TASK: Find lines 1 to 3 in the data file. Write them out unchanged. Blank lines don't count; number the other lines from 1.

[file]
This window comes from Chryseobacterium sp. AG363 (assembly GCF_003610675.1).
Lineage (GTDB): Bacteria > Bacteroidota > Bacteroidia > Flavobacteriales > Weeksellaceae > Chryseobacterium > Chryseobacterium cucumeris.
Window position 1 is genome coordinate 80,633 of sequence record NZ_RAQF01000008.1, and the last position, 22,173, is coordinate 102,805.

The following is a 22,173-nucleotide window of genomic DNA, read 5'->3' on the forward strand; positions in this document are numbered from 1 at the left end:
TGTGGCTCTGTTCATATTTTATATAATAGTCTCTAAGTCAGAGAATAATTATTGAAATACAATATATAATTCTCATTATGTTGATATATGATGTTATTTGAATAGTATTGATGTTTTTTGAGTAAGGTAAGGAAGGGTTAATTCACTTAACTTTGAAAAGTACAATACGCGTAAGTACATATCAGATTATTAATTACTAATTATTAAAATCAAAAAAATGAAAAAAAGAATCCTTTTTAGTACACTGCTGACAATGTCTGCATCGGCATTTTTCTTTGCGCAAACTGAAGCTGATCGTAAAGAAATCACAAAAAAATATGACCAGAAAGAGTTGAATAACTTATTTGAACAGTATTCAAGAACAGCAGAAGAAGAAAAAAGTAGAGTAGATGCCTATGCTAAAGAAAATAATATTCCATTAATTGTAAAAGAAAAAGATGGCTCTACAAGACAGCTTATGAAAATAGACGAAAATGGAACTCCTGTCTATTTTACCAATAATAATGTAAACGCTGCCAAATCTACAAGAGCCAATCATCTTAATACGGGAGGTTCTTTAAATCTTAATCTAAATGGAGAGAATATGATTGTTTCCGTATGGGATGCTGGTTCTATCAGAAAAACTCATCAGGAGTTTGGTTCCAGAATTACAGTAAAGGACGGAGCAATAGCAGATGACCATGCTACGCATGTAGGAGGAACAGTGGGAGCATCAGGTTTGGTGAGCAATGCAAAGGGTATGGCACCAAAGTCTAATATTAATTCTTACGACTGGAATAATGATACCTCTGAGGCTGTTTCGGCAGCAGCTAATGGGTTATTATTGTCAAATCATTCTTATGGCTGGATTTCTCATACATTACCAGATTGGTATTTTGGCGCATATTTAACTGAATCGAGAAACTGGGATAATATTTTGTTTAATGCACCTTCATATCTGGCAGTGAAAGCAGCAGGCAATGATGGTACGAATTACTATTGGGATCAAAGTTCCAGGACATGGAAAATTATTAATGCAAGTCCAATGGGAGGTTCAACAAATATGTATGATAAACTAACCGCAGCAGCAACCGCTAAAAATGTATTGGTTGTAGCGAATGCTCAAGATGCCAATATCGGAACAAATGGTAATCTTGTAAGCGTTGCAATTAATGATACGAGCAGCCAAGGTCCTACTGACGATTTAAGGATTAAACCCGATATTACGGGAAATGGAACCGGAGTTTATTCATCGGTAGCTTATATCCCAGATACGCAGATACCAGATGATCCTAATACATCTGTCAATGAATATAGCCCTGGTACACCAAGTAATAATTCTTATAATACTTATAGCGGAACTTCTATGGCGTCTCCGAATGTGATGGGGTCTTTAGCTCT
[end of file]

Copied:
This window comes from Chryseobacterium sp. AG363 (assembly GCF_003610675.1).
Lineage (GTDB): Bacteria > Bacteroidota > Bacteroidia > Flavobacteriales > Weeksellaceae > Chryseobacterium > Chryseobacterium cucumeris.
Window position 1 is genome coordinate 80,633 of sequence record NZ_RAQF01000008.1, and the last position, 22,173, is coordinate 102,805.